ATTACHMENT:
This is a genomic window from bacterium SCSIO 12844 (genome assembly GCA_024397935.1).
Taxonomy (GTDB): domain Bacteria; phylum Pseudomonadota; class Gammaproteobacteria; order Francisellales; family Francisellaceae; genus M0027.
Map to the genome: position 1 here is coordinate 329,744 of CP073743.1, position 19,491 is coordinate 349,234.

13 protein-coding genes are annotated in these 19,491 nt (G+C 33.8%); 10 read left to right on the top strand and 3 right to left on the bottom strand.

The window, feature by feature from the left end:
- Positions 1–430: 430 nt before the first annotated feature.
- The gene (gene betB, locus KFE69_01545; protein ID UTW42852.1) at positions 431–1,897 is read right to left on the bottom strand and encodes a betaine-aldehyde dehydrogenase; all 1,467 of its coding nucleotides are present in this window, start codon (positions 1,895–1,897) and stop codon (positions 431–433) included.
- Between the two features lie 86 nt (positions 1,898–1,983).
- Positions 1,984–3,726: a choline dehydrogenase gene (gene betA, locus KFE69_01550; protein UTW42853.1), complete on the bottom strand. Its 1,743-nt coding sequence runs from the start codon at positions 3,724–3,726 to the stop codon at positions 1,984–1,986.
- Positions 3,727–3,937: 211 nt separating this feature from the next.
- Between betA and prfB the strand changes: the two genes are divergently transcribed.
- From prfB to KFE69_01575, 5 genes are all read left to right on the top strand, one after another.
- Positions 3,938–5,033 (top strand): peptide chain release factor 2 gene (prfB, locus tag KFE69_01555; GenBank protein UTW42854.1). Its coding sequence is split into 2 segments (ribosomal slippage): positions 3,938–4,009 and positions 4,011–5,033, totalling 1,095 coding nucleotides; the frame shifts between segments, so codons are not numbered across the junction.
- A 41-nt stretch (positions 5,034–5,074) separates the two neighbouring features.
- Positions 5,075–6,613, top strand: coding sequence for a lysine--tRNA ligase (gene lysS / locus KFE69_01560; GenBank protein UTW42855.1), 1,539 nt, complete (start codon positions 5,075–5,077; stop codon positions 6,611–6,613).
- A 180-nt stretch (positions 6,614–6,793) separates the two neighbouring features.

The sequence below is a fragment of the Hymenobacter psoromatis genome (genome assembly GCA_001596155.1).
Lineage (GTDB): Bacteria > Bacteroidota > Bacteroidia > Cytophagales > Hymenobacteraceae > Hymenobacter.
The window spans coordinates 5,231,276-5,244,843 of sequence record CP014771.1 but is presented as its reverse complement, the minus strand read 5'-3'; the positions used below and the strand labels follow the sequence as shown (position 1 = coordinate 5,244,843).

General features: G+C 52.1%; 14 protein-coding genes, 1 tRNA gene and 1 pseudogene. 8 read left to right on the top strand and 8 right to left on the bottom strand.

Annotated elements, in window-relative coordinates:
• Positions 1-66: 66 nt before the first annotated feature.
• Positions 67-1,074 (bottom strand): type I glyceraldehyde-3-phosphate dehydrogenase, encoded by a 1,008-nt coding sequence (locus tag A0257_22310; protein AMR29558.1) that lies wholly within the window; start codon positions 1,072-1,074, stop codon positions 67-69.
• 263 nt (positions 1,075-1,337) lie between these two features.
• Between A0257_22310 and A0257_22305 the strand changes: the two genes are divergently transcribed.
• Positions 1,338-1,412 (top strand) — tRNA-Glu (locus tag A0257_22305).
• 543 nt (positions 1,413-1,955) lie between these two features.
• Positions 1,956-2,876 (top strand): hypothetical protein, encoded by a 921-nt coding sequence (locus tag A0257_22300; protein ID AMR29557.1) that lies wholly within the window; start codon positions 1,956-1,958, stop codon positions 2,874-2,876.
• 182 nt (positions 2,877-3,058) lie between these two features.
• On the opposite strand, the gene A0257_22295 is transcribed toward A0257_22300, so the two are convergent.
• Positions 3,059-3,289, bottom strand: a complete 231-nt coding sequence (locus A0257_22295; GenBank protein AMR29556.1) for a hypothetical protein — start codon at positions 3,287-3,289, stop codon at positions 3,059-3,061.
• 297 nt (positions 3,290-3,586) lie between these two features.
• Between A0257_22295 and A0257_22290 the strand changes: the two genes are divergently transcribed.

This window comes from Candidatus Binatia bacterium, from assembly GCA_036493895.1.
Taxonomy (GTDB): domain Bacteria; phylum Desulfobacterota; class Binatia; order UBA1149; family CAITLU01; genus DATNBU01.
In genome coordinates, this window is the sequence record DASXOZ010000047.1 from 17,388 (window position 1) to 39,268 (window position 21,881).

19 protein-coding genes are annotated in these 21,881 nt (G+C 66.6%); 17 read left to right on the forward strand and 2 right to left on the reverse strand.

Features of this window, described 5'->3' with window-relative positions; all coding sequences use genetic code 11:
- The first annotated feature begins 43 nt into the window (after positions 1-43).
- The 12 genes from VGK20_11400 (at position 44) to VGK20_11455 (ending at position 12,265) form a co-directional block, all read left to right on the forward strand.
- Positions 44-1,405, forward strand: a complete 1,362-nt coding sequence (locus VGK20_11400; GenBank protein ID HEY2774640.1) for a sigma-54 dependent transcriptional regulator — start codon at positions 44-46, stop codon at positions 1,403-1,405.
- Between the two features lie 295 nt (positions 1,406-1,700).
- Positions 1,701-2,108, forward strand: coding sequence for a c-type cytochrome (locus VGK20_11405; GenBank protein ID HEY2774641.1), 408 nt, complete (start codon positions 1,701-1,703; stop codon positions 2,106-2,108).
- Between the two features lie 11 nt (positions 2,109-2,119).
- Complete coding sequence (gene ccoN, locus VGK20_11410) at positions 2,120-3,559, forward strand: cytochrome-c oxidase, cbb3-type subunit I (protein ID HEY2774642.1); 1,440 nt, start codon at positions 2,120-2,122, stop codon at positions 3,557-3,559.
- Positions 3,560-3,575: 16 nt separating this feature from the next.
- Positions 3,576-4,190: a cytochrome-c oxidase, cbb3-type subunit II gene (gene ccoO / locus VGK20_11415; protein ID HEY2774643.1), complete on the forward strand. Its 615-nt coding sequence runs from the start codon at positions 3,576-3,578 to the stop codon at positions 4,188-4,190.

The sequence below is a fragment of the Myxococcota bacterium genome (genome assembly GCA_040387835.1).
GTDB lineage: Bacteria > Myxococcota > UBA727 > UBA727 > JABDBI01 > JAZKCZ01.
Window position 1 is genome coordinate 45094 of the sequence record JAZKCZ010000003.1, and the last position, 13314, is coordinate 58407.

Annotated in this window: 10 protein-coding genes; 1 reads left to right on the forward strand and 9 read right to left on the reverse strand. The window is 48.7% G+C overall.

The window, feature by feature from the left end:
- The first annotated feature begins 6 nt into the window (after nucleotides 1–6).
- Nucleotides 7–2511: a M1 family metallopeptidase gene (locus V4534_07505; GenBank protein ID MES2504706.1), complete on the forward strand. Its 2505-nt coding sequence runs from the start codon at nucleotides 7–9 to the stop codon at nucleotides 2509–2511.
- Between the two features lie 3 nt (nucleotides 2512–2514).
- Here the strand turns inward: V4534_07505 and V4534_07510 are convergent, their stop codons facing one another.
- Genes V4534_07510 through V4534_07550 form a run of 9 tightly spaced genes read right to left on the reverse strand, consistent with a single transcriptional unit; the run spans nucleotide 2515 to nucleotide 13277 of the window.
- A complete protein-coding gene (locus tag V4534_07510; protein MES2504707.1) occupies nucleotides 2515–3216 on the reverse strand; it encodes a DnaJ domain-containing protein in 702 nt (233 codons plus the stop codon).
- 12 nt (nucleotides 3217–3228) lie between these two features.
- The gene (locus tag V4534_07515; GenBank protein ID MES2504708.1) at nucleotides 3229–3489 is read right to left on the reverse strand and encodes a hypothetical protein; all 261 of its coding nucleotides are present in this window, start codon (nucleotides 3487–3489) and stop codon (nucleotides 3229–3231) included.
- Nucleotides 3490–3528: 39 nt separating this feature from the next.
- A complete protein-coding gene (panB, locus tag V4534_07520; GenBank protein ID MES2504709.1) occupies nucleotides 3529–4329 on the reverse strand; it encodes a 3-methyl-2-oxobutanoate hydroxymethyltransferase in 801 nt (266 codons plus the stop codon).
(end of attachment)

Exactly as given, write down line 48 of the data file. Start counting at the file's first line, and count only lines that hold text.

The sequence below is a fragment of the Myxococcota bacterium genome (genome assembly GCA_040387835.1).